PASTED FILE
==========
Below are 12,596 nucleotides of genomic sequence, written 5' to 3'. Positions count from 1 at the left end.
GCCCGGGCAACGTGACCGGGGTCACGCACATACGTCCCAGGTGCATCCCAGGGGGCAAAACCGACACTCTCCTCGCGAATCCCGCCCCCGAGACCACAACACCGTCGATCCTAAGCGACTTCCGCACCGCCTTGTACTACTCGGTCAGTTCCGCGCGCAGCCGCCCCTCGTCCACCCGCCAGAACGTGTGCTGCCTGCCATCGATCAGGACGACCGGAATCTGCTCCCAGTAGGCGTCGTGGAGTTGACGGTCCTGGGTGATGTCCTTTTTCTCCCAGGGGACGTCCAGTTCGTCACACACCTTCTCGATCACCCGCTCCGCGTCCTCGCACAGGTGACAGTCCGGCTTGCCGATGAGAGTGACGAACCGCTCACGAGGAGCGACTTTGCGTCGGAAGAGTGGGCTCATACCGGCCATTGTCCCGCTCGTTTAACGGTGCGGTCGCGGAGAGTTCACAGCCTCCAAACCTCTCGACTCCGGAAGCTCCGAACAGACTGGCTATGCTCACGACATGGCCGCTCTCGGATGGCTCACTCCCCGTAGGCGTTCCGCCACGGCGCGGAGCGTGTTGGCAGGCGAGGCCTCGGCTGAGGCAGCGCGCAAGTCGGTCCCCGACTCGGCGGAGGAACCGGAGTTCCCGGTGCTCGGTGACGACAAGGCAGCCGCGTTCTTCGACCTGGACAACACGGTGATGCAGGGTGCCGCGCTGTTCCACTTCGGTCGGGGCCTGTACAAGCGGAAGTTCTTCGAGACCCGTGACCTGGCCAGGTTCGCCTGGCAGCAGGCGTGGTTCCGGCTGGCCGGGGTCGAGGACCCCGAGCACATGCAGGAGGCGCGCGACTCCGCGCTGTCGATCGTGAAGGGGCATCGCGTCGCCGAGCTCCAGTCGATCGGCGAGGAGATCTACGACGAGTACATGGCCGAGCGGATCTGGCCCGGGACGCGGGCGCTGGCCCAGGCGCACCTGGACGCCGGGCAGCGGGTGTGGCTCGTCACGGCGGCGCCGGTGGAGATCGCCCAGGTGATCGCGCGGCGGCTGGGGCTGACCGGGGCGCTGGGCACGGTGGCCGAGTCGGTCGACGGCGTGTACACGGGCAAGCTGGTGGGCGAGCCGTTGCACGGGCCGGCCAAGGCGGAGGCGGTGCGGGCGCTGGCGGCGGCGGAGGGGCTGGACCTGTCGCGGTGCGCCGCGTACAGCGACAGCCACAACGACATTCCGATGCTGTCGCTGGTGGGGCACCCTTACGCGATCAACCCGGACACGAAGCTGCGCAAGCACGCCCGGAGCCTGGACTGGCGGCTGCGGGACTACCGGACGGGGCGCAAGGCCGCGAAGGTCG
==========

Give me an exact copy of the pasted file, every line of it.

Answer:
Below are 12,596 nucleotides of genomic sequence, written 5' to 3'. Positions count from 1 at the left end.
GCCCGGGCAACGTGACCGGGGTCACGCACATACGTCCCAGGTGCATCCCAGGGGGCAAAACCGACACTCTCCTCGCGAATCCCGCCCCCGAGACCACAACACCGTCGATCCTAAGCGACTTCCGCACCGCCTTGTACTACTCGGTCAGTTCCGCGCGCAGCCGCCCCTCGTCCACCCGCCAGAACGTGTGCTGCCTGCCATCGATCAGGACGACCGGAATCTGCTCCCAGTAGGCGTCGTGGAGTTGACGGTCCTGGGTGATGTCCTTTTTCTCCCAGGGGACGTCCAGTTCGTCACACACCTTCTCGATCACCCGCTCCGCGTCCTCGCACAGGTGACAGTCCGGCTTGCCGATGAGAGTGACGAACCGCTCACGAGGAGCGACTTTGCGTCGGAAGAGTGGGCTCATACCGGCCATTGTCCCGCTCGTTTAACGGTGCGGTCGCGGAGAGTTCACAGCCTCCAAACCTCTCGACTCCGGAAGCTCCGAACAGACTGGCTATGCTCACGACATGGCCGCTCTCGGATGGCTCACTCCCCGTAGGCGTTCCGCCACGGCGCGGAGCGTGTTGGCAGGCGAGGCCTCGGCTGAGGCAGCGCGCAAGTCGGTCCCCGACTCGGCGGAGGAACCGGAGTTCCCGGTGCTCGGTGACGACAAGGCAGCCGCGTTCTTCGACCTGGACAACACGGTGATGCAGGGTGCCGCGCTGTTCCACTTCGGTCGGGGCCTGTACAAGCGGAAGTTCTTCGAGACCCGTGACCTGGCCAGGTTCGCCTGGCAGCAGGCGTGGTTCCGGCTGGCCGGGGTCGAGGACCCCGAGCACATGCAGGAGGCGCGCGACTCCGCGCTGTCGATCGTGAAGGGGCATCGCGTCGCCGAGCTCCAGTCGATCGGCGAGGAGATCTACGACGAGTACATGGCCGAGCGGATCTGGCCCGGGACGCGGGCGCTGGCCCAGGCGCACCTGGACGCCGGGCAGCGGGTGTGGCTCGTCACGGCGGCGCCGGTGGAGATCGCCCAGGTGATCGCGCGGCGGCTGGGGCTGACCGGGGCGCTGGGCACGGTGGCCGAGTCGGTCGACGGCGTGTACACGGGCAAGCTGGTGGGCGAGCCGTTGCACGGGCCGGCCAAGGCGGAGGCGGTGCGGGCGCTGGCGGCGGCGGAGGGGCTGGACCTGTCGCGGTGCGCCGCGTACAGCGACAGCCACAACGACATTCCGATGCTGTCGCTGGTGGGGCACCCTTACGCGATCAACCCGGACACGAAGCTGCGCAAGCACGCCCGGAGCCTGGACTGGCGGCTGCGGGACTACCGGACGGGGCGCAAGGCCGCGAAGGTCG